So, although it’s obviously dangerous to put too fine a point on a any conclusions relating to a parallel universe where Melo played the 7 minutes that he did not actually play, we can probably infer that he would have been unlikely to have a significant positive impact on the Knicks’ defense on those 11 fateful possessions UNLESS second-chance points were a significant element of the Raptors’ offensive success therein.
Let’s go to the play-by-play or, as I like to call it, “The 11 Possessions You Meet in Hell”:
Possession 1: (Q2 11:36 Rudy Gay makes 1-foot dunk (Alan Anderson assists))
First of all: Eesh. Tally it all up and that’s 21 points on 11 possessions (D-Efficiency of 190!), an absolutely stunning number under any circumstances but especially so given that the Raptors scored just 71 points in 87 possessions when Carmelo was on the court (D-Efficiency of 81.6 which, of course, would be historically great if sustained over even a few weeks).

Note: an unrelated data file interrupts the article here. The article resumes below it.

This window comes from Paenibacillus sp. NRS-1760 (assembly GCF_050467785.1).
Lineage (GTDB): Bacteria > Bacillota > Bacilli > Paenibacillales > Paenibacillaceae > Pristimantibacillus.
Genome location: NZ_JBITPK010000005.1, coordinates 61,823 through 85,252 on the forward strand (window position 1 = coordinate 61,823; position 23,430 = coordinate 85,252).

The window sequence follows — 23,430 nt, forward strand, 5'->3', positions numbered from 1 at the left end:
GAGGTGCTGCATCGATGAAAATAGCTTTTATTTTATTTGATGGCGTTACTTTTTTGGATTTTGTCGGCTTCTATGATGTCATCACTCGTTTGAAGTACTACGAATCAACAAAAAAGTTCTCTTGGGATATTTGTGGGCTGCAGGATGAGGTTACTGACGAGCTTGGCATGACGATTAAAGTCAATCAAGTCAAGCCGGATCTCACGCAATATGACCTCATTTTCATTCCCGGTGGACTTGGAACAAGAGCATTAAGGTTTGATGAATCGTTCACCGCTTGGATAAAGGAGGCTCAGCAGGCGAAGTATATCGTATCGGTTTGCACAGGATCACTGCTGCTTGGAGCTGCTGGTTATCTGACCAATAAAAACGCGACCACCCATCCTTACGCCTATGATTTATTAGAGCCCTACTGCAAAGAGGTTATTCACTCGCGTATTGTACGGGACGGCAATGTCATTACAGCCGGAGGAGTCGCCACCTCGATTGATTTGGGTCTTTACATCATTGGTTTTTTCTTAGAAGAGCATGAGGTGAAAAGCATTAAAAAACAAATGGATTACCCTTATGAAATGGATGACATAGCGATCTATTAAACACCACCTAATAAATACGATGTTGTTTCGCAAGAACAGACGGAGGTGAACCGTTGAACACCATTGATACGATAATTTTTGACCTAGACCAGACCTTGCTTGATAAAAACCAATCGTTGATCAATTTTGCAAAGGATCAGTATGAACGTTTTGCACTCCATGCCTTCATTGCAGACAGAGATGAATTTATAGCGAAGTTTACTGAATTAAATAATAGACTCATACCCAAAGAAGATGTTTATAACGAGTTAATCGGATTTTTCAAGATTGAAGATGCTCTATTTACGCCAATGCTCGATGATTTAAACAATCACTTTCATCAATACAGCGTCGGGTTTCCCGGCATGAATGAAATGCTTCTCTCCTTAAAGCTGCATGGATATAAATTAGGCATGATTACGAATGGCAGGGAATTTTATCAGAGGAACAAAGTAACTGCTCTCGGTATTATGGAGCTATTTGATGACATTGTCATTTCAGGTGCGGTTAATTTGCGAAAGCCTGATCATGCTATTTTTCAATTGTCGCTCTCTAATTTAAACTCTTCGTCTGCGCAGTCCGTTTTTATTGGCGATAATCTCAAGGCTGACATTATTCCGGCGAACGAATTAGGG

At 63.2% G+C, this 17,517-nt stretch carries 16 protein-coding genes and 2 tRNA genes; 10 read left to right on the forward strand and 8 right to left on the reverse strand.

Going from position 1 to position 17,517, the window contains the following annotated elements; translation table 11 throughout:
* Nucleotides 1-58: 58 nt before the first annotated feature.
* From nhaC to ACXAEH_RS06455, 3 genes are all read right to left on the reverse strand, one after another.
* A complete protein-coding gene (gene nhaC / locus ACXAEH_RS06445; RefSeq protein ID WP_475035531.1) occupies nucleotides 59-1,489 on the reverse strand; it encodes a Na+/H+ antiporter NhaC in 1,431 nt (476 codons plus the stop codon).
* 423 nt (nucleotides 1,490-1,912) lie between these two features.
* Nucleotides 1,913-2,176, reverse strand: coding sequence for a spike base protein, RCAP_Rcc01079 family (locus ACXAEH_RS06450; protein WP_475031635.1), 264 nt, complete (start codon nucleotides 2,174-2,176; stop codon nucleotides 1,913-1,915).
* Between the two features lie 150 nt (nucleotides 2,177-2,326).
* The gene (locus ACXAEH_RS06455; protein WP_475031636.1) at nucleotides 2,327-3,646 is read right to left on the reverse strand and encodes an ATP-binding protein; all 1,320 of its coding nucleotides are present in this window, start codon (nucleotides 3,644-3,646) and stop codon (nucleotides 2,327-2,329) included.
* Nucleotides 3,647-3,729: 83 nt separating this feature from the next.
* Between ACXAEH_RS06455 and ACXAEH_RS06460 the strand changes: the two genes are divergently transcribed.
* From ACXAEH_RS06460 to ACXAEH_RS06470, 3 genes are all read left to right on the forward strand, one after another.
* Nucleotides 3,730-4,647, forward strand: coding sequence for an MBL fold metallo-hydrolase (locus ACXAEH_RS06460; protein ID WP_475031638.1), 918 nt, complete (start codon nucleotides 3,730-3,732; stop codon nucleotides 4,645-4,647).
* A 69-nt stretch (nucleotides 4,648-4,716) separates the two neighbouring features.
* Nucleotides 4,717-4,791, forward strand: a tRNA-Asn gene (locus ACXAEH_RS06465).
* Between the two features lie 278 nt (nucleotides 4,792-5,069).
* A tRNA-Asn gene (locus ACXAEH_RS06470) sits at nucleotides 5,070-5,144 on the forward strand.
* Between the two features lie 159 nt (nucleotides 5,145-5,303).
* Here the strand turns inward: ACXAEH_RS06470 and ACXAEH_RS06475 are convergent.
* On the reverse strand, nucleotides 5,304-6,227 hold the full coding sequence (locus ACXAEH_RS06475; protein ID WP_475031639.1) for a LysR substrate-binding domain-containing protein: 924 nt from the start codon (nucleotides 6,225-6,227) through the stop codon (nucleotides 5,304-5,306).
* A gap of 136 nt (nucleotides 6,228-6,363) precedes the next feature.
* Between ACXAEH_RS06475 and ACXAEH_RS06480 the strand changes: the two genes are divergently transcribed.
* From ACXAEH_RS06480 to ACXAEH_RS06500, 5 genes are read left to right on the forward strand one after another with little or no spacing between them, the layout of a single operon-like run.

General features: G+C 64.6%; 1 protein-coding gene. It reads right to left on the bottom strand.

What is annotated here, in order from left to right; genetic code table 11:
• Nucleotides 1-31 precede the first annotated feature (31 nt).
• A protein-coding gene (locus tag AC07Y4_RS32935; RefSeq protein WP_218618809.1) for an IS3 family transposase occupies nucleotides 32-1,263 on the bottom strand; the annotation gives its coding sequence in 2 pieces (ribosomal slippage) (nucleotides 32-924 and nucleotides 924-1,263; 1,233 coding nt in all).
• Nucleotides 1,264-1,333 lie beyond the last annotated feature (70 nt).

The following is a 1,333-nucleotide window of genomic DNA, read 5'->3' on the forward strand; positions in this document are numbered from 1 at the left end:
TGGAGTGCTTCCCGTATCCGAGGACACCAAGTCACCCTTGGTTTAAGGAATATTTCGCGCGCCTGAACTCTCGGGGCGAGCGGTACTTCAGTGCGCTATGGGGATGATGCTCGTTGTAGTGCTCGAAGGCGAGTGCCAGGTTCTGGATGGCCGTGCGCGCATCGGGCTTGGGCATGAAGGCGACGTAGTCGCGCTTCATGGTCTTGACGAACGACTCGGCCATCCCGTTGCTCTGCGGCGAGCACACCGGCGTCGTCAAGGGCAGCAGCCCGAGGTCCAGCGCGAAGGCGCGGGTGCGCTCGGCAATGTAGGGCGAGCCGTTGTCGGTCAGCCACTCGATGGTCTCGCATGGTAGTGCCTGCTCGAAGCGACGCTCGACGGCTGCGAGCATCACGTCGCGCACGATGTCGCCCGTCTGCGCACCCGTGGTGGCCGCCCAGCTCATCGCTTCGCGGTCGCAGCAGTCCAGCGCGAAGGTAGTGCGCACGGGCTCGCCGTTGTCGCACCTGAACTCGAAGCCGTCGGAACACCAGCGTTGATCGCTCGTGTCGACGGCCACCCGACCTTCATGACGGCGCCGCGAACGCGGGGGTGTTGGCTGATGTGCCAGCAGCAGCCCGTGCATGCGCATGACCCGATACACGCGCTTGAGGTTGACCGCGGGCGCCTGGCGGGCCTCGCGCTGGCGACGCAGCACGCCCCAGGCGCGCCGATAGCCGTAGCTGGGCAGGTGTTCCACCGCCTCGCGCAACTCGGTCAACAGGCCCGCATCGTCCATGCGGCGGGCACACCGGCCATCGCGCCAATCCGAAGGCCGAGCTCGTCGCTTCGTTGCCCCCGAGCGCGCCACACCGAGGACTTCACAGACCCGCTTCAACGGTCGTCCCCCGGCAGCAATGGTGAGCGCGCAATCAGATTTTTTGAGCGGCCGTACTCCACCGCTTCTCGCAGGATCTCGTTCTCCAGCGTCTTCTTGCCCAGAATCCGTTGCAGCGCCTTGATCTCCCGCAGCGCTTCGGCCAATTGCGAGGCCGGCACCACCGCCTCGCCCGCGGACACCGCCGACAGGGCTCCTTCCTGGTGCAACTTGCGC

So there’s our answer! Defense with Melo: great, Defense without Melo: terrible. Nice and clean. Except, wait, let’s look at how Toronto got those 21 points:
- 9 came on 3-pointers — two by Lucas and one by Anderson. Unlikely Melo would have done anything about Lucas’ and given how Anderson shot when Melo WAS guarding him, it’s unlikely he would have done much about that one either. Maybe he would’ve prevented Johnson’s offensive rebound but this was the only 2nd chance bucket Toronto had with Melo out.
- 2 came on free throws by DeRozan off of a Kidd foul. No reason to think Melo changes this.
- The remaining 10 came inside 12 feet. This last point is key because there’s one other thing about Toronto’s 11 offensive possessions without Melo on the court. Ready for it? Have you already guessed it?